Stories » Nigel Kennedy surprises the music industry with a breathtaking jazz recording of 'Blue Note Sessions'

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Nigel Kennedy surprises the music industry with a breathtaking jazz recording of 'Blue Note Sessions'

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After decades of dazzling the world with record-breaking classical performances, the English violin virtuoso Nigel Kennedy has surprised the music industry with a breathtaking jazz recording. He has become the first EMI Classics violinist to be invited into the fabled Blue Note family, with his new album Blue Note Sessions marking the start of a completely new career path within the magical world of jazz. Although a radical departure from his lifelong study of the classics, there are still hallmark signatures of this uniquely gifted musician who has so changed the face of classical markets.

His passion for creating excitement within music has now driven him to forge a truly explosive recording band uniting young musical talents alongside true masters of American jazz – figures like bassist Ron Carter and drummer Jack DeJohnette who have helped write post-war jazz history with their work alongside Miles Davis, Herbie Hancock, Wayne Shorter, Keith Jarrett, and others. Kennedy has fused the saxophone sounds of Joe Lovano and JD Allen, combined the dynamic visions of Kenny Werner's piano, Daniel Sadownick's percussion colors and the intuitive Deep South soul of Lucky Peterson on Hammond B-3 organ. Blue Note Sessions was made under the watchful eye of Grammy Award-winning producer Jay Newland and features both jazz standards and original compositions by Kennedy, Carter and DeJohnette.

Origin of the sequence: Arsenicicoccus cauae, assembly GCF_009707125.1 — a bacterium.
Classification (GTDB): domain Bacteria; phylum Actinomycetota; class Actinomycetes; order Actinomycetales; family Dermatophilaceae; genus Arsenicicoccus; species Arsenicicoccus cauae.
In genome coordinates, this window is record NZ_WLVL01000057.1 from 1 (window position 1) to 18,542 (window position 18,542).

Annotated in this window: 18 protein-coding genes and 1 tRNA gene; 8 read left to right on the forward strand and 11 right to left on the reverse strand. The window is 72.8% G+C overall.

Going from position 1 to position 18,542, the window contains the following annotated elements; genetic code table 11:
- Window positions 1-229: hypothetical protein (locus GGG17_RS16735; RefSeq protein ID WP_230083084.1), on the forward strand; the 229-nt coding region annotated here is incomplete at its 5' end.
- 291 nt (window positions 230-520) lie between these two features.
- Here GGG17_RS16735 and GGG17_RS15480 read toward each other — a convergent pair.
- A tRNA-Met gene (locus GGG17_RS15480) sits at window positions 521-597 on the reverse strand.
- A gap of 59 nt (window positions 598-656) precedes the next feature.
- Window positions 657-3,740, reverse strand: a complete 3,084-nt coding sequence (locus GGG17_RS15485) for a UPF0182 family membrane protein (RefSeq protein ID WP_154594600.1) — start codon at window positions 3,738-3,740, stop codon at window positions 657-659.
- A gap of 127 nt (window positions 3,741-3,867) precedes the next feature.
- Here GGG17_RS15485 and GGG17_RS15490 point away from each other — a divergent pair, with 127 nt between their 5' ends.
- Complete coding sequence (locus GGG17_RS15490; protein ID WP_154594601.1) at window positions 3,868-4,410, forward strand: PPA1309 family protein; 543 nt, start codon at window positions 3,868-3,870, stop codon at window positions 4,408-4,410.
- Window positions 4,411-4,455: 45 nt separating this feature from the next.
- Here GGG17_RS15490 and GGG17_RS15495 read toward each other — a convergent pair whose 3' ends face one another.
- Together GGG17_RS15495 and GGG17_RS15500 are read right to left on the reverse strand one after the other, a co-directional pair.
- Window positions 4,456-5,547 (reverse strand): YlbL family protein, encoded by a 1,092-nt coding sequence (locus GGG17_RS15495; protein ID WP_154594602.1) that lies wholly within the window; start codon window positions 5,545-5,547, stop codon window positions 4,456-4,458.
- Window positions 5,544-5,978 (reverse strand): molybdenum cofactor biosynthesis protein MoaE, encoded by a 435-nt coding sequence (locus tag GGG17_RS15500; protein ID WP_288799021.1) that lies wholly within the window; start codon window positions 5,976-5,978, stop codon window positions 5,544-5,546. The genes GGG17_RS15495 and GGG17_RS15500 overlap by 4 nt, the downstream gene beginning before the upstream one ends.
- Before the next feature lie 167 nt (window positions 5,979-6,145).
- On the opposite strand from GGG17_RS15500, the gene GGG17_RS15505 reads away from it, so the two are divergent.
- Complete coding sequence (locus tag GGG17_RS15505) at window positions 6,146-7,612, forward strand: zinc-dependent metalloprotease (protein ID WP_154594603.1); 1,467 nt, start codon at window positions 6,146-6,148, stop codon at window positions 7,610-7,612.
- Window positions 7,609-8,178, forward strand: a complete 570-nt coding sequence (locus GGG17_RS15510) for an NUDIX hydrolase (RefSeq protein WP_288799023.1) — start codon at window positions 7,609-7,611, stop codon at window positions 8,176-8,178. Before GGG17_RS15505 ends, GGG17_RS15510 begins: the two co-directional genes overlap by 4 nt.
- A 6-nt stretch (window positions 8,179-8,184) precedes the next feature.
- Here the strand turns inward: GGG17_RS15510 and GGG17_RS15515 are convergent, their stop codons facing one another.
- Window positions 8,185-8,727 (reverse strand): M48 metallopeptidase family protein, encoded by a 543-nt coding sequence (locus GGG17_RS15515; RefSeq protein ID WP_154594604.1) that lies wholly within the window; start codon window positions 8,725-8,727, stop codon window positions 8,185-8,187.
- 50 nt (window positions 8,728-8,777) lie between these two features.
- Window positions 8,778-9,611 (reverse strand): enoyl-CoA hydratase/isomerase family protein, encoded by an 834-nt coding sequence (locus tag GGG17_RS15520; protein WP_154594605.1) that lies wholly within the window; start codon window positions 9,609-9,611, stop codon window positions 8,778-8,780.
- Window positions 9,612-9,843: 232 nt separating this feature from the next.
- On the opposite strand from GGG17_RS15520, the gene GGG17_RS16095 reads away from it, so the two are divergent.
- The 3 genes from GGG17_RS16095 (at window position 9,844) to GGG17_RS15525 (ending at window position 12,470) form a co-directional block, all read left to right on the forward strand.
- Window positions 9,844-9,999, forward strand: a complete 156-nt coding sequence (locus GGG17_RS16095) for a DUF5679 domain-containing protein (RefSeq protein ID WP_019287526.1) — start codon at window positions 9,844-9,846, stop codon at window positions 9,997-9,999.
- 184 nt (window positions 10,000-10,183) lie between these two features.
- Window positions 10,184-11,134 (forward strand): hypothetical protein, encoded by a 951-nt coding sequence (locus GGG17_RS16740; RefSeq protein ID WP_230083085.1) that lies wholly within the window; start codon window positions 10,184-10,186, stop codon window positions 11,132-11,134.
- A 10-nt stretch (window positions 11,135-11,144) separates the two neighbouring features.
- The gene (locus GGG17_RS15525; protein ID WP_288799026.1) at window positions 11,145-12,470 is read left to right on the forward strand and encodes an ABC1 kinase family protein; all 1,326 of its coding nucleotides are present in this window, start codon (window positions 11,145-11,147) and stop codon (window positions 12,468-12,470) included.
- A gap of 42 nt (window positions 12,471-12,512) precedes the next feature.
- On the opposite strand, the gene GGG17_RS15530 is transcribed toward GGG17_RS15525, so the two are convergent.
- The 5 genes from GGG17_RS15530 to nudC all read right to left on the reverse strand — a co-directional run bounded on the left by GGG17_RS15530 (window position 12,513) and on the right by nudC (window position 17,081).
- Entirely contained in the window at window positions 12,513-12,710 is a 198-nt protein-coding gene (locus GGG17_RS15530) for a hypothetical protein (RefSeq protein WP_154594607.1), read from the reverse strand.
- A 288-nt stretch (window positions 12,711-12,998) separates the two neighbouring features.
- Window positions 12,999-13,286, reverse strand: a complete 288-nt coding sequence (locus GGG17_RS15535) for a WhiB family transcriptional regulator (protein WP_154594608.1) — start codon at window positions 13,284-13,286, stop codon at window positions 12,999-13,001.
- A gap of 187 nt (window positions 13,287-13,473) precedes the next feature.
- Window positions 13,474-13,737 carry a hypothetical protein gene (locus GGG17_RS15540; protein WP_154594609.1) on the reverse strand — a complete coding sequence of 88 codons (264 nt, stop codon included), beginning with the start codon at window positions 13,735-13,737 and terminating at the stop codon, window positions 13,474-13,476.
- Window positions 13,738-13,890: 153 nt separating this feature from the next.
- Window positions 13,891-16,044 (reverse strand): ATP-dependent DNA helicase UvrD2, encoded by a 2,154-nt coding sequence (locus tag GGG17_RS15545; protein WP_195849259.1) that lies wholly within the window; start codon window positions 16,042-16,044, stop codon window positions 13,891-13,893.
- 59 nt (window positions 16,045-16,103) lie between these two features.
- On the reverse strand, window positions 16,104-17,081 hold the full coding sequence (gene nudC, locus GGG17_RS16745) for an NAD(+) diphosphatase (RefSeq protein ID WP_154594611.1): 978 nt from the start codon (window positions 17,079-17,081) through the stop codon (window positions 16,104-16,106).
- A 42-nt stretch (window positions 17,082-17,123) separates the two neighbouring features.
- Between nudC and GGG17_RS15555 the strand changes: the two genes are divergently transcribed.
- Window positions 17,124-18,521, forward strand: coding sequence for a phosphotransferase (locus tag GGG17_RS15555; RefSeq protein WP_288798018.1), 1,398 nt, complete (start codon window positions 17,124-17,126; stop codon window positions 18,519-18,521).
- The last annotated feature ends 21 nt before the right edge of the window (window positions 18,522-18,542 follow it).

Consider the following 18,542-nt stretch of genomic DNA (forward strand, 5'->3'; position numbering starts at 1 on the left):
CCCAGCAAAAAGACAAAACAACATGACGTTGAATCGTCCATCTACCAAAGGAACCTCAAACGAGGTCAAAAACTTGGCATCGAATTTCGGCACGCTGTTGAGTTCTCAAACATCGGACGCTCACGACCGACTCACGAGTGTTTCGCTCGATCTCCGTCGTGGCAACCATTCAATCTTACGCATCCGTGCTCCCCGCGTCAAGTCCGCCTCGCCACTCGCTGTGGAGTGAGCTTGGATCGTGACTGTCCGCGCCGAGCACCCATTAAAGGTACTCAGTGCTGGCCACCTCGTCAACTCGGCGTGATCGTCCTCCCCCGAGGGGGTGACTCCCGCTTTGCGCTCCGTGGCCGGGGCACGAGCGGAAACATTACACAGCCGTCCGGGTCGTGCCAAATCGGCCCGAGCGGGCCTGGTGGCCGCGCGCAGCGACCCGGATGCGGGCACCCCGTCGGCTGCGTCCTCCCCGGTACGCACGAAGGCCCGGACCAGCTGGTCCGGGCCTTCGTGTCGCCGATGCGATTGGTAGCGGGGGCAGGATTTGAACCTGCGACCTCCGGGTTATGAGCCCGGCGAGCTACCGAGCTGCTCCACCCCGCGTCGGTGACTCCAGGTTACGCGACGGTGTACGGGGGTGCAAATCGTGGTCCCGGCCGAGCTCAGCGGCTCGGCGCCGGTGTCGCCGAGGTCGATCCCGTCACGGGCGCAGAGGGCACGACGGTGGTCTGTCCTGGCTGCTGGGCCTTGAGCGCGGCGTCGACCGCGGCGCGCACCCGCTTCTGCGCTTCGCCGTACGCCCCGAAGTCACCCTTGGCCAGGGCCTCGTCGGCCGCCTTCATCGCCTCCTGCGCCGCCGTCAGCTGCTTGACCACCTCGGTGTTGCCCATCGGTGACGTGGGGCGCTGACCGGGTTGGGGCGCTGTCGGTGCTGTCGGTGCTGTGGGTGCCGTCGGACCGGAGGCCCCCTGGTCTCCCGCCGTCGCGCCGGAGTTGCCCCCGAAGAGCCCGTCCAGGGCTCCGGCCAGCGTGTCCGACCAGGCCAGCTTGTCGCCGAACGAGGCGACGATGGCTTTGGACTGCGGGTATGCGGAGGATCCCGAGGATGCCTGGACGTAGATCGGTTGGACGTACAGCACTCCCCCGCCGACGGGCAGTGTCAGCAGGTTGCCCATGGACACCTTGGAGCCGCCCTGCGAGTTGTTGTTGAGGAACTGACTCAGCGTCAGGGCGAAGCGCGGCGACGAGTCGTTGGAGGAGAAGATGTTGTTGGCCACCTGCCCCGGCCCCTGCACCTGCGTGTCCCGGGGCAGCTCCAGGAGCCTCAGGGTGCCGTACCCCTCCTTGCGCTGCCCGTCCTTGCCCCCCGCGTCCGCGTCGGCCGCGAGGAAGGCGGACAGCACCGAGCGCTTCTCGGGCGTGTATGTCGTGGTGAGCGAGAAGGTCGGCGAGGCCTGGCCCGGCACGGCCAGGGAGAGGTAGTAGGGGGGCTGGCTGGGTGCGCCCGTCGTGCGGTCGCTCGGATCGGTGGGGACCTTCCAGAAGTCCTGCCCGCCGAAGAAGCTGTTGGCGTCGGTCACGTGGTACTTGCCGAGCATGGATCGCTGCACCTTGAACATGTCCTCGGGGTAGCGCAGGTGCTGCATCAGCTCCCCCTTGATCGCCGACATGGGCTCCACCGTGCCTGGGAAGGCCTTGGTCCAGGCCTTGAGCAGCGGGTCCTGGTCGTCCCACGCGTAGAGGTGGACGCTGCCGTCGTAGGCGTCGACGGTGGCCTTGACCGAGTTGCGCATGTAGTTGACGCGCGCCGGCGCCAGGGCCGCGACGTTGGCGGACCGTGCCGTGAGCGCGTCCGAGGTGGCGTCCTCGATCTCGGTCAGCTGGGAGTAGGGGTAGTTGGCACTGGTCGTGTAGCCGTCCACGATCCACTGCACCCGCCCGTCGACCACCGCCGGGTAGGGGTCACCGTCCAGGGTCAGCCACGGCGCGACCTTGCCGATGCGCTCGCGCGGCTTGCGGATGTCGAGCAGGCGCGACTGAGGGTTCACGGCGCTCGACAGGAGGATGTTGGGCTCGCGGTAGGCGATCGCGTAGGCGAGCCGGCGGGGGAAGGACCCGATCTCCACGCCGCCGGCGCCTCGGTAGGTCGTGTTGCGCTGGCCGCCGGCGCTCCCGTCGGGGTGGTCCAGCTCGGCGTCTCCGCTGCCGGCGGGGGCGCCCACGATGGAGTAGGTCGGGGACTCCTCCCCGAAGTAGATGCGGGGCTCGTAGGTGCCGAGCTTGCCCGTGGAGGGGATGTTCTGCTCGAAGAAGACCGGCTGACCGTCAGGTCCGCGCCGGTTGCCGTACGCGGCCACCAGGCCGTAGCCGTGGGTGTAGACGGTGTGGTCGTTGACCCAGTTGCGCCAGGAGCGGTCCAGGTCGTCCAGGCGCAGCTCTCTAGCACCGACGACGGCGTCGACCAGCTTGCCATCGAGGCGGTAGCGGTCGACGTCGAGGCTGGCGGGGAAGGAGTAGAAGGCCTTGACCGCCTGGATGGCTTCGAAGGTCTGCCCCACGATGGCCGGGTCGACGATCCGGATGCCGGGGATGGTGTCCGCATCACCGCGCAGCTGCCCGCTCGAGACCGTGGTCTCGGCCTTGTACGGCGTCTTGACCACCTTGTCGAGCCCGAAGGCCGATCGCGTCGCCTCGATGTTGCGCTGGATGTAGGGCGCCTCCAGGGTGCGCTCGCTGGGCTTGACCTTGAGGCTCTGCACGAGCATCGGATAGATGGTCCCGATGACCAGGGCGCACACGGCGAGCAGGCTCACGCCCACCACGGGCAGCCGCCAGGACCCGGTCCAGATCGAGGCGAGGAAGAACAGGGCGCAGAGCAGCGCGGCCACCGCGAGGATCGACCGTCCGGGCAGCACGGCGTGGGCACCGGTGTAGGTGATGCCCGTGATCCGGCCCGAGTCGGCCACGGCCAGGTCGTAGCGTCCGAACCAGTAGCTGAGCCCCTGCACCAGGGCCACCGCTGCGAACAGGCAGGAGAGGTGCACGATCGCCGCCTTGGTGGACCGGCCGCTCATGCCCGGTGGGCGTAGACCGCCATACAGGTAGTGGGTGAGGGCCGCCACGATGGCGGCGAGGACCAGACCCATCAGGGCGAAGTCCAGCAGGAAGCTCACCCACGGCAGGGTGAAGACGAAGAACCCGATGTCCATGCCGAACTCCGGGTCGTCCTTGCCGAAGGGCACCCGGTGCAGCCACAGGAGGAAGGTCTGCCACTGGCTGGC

Nigel Kennedy may be the world's best selling classical violinist, but few people know just how close a call it was between a career in jazz or the classics. Thus Blue Note Sessions is as important a recording as anything Kennedy has ever created, for it finally marks fulfilment of his alternative dream.
 
From his childhood years, Nigel listened to jazz under his pillow in the dormitories of the Menuhin School of Music where he was honoured with Menuhin's very first scholarship. Small informal student jazz bands followed and then Stephane Grappelli lectured the young pupils and Kennedy asked to bring his fiddle. Predictably Grappelli and Nigel played together distilling a sense of performance joy in Kennedy that is still at the epicentre of every concert he performs today. From that moment onward, Kennedy viewed performing within a wider context than the traditions of the classics. The joy he felt he wanted to share with others on stage, within an audience.
 
Nigel Kennedy has always been a jazz player. The key moment, the pivotal decision, occurred at the Juilliard School in New York. Grappelli was due to perform at Carnegie Hall and wanted Nigel to join him on stage - though the school authorities had constantly warned that performing jazz would destroy his classical opportunities. The excitement of jazz seduced him and they performed together on stage. Fortunately, for millions of his fans around the globe, Nigel Kennedy is a man of extraordinary strengths. Instead of hurting his classical prospects, he has brought his free spirit to that world, destroying many of those traditional barriers. At the same time, he has kept his passion for jazz strong with occasional performances with figures such as pianists Jimmy Rowles and Ellis Larkins, singers Helen Humes and Bobby McFerrin, and saxophonist Zoot Sims as well as his own tours with European musicians.